PAKISTAN, SOUND INSTALLATIONS
Ammara Jabbar is a multidisciplinary artist from Karachi, Pakistan. Her work explores the domestic and performative as a means to investigate notions of gender and public space in the city, imagining new radical futures of belonging for all groups.
My work actively takes on a vernacular aesthetic — an exercise in excess, like the bride who sits ceremonially in ornate grandeur. Locating the kitsch and examining social class and aesthetics, I hope to deviate from the visuals present within Western art and ground my expression within my perception of visual culture in Pakistan.
Chop Me a Tune, Silly
“The work is a performative sculpture where the blender has been reimagined as a musical instrument. It comments on the objects given as gifts to the bride as a gesture to start her new life; a cordial assemblage of toilet plungers to giant food processors; all piquantly centering the female as a facilitator of housework.”
Sweetness Died VIP
“The moving mechanism was based on Heron’s steam engine, the first instance of steam-powered movement. The pragmatic potential of it wasn’t recognized at the time, thus delaying the Industrial Revolution. It was resigned as a theatrical apparatus to entice temple worshippers.”
P R A G A T I D A L V I J A I N
INDIA, PHOTOGRAPHY AND VIDEO
Pragati Jain’s work draws attention to prevailing conflicts in civilized societies, where each one of us has similar aspirations, struggles, and persistent ideas of practicing equality. In an atmosphere of shared fear, confusion, and hope, she creates art about the likenesses that bind us.
Alongside my journey as an artist, I was experiencing the pressure of being an ambitious woman, as an outsider in a civilized society that was still held by conservative axioms. My travels through Indian cities crowded with men made me feel vulnerable. I needed to feel safe and independent. There was a desperate search for identity and a struggle to find my place in society, which came to influence most of my work.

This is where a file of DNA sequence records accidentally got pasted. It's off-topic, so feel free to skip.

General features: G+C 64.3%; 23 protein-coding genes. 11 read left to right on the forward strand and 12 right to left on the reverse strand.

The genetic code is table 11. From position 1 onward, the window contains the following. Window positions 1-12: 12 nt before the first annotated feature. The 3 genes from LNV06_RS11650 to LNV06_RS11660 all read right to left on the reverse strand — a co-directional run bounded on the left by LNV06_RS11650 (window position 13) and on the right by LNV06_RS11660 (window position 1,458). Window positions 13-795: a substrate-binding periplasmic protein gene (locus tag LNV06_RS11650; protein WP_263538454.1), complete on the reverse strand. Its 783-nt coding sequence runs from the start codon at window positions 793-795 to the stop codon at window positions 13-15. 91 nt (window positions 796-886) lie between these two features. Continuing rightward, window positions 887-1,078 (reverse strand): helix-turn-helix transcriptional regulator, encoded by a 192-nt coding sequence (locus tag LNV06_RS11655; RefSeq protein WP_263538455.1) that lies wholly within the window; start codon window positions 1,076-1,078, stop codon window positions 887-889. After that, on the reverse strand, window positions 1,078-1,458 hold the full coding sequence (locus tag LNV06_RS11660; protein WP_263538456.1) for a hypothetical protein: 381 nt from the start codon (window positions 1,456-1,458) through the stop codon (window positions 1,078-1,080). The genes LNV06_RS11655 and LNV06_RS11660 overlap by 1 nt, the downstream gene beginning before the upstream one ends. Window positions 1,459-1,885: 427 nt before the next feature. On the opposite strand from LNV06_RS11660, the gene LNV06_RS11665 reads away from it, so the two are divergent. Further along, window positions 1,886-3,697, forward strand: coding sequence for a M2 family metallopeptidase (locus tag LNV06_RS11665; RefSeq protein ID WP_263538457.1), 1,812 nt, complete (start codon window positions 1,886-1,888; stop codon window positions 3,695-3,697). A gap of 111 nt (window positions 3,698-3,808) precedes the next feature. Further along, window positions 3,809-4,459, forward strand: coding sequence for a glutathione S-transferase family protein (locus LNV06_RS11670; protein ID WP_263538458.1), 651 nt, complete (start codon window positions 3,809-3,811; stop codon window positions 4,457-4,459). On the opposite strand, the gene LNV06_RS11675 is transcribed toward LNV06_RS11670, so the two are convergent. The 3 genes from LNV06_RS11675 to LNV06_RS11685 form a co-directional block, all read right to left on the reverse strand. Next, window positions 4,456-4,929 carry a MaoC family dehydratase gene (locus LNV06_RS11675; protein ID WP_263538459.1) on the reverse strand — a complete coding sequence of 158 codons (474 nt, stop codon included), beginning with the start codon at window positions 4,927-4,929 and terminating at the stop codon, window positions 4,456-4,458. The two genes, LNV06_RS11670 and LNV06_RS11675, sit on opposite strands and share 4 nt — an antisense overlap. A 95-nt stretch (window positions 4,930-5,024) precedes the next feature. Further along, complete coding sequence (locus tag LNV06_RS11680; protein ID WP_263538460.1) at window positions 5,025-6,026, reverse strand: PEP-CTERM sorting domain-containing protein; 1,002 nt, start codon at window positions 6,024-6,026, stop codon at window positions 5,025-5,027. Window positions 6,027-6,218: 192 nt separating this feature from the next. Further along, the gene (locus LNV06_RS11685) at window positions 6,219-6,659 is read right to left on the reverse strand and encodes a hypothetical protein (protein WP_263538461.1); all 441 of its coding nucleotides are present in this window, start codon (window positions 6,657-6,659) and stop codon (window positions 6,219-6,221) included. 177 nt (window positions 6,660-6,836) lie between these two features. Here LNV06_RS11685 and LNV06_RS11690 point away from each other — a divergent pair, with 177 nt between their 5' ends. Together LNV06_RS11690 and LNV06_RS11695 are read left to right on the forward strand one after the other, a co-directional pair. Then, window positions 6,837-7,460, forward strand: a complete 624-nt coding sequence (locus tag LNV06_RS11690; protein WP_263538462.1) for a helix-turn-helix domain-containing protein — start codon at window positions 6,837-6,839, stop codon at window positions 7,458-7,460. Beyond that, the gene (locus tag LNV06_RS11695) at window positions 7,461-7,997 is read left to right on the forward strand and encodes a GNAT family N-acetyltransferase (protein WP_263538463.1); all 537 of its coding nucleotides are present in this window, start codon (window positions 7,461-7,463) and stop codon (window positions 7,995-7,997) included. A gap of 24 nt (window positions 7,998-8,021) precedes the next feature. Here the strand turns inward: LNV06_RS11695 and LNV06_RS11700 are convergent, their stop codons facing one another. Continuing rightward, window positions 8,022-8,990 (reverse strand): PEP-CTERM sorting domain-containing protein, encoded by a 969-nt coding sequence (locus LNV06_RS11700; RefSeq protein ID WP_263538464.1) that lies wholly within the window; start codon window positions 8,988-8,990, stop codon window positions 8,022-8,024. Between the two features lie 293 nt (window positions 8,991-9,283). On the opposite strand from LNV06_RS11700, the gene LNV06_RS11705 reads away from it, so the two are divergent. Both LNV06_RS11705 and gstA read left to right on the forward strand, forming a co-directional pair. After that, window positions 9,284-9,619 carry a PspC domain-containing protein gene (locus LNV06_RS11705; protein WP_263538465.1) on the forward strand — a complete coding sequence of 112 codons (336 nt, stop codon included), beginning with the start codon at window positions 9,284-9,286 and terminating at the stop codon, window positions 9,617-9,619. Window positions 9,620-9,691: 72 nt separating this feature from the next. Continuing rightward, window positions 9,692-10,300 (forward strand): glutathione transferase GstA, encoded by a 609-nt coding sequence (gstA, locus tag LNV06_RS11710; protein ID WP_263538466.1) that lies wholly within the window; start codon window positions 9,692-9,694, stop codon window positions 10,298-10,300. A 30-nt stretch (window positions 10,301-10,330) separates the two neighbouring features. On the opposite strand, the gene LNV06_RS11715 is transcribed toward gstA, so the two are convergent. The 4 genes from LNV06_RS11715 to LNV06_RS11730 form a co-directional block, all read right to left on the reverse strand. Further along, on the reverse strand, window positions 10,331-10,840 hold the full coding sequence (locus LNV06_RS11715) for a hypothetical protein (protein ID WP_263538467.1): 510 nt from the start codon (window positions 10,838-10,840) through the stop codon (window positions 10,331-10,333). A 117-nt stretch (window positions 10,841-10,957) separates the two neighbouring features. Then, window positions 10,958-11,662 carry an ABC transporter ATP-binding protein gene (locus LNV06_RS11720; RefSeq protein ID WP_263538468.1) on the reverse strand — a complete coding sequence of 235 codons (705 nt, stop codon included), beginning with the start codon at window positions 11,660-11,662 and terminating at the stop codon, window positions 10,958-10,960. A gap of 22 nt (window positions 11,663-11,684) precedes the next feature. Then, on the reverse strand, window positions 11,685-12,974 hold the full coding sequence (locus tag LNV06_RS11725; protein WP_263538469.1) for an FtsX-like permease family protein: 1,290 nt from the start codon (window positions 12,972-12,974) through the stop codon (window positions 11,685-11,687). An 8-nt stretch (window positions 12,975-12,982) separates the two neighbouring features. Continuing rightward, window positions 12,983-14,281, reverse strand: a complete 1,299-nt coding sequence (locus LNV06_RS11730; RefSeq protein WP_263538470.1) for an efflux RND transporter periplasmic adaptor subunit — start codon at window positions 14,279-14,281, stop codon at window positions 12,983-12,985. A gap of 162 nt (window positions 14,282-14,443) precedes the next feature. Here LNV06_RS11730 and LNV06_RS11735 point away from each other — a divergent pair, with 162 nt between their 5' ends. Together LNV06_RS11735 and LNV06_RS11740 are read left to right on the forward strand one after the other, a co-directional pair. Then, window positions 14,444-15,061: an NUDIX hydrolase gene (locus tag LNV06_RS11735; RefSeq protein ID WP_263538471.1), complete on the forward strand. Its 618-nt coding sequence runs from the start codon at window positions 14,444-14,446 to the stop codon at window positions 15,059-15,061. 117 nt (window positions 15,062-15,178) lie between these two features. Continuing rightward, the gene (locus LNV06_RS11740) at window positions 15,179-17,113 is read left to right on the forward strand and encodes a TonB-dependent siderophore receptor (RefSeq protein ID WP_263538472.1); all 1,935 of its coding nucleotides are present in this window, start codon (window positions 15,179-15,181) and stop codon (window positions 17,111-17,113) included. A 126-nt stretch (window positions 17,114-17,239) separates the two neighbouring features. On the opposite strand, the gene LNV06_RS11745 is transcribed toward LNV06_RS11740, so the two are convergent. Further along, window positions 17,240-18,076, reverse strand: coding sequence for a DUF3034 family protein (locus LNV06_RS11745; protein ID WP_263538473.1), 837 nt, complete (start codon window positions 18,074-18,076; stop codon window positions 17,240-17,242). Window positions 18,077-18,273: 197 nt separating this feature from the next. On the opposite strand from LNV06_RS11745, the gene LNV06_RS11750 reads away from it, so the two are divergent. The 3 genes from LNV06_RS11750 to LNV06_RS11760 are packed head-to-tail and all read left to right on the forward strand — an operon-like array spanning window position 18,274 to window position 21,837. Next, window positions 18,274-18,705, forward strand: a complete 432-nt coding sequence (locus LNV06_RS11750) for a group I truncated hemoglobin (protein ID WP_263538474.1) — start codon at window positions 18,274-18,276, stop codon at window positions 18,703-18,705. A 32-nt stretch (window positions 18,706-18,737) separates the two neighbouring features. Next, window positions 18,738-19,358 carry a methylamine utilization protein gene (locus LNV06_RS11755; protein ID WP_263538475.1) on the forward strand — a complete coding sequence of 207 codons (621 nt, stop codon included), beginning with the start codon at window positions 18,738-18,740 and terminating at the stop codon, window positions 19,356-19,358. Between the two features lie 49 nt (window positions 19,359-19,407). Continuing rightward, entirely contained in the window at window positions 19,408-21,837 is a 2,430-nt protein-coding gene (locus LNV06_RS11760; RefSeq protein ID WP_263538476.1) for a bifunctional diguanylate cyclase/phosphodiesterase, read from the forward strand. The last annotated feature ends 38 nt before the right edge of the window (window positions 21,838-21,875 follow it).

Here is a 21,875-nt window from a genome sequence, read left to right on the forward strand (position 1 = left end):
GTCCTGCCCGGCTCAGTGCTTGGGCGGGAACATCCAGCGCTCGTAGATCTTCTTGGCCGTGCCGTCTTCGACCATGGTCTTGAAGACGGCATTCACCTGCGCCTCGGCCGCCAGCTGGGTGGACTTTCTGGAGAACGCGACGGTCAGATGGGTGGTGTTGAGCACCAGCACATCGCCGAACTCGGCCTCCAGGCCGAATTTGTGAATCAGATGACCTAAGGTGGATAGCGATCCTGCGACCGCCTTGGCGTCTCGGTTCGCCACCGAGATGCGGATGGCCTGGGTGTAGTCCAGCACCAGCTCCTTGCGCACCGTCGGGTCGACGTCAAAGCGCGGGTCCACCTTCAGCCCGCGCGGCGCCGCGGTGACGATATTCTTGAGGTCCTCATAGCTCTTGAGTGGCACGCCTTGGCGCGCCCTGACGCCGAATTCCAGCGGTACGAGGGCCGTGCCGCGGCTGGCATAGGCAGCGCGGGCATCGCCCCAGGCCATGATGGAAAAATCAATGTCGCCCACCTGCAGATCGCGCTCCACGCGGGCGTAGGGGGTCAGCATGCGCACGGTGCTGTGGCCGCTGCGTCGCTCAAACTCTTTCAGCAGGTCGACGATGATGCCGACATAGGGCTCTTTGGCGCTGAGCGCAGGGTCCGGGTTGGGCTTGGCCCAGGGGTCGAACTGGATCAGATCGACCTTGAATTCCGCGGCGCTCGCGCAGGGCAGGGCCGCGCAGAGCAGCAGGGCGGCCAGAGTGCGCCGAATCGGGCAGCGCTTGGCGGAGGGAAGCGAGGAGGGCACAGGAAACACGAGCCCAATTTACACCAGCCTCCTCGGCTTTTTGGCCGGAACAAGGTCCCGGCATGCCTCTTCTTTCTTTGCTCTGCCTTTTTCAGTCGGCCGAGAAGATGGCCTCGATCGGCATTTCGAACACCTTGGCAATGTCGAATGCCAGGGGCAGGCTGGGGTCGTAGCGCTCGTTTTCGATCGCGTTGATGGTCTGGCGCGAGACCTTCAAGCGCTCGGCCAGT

Pragati Dalvi Jain
From the series “I am more than a reflection of my mother”
“The aspiration to raise her child as an individual beyond her perception and constraints, beyond her own inhibitions, subsists in every mother at various levels. Navneet is a mother herself, and wants her 5-year-old son to grow up without biases. She had to unlearn a lot from her childhood conditioning and the world she grew up in. She wishes her son to be empathetic, rather than judgmental.”
From the series “I am more than a reflection of my mother”
“Safdiya has been living in Bangalore with her friends after the death of both her parents in 2011. She was brought up in liberal environment where her father encouraged her to be self-sufficient and courageous. It’s her father’s ideology that a girl has the right to freedom to express, and his faith in her that has always kept Safdiya afloat in this city of madness.”
S U N A N D A K H A J U R I A
Sunanda Khajuria is a visual artist who is deeply inspired by Chinese traditional painting techniques and draws her imagery from both the terrain of ethereal memory as well as from actual, physical landscapes she has visited. Khajuria is represented by Art Heritage, New Delhi, India.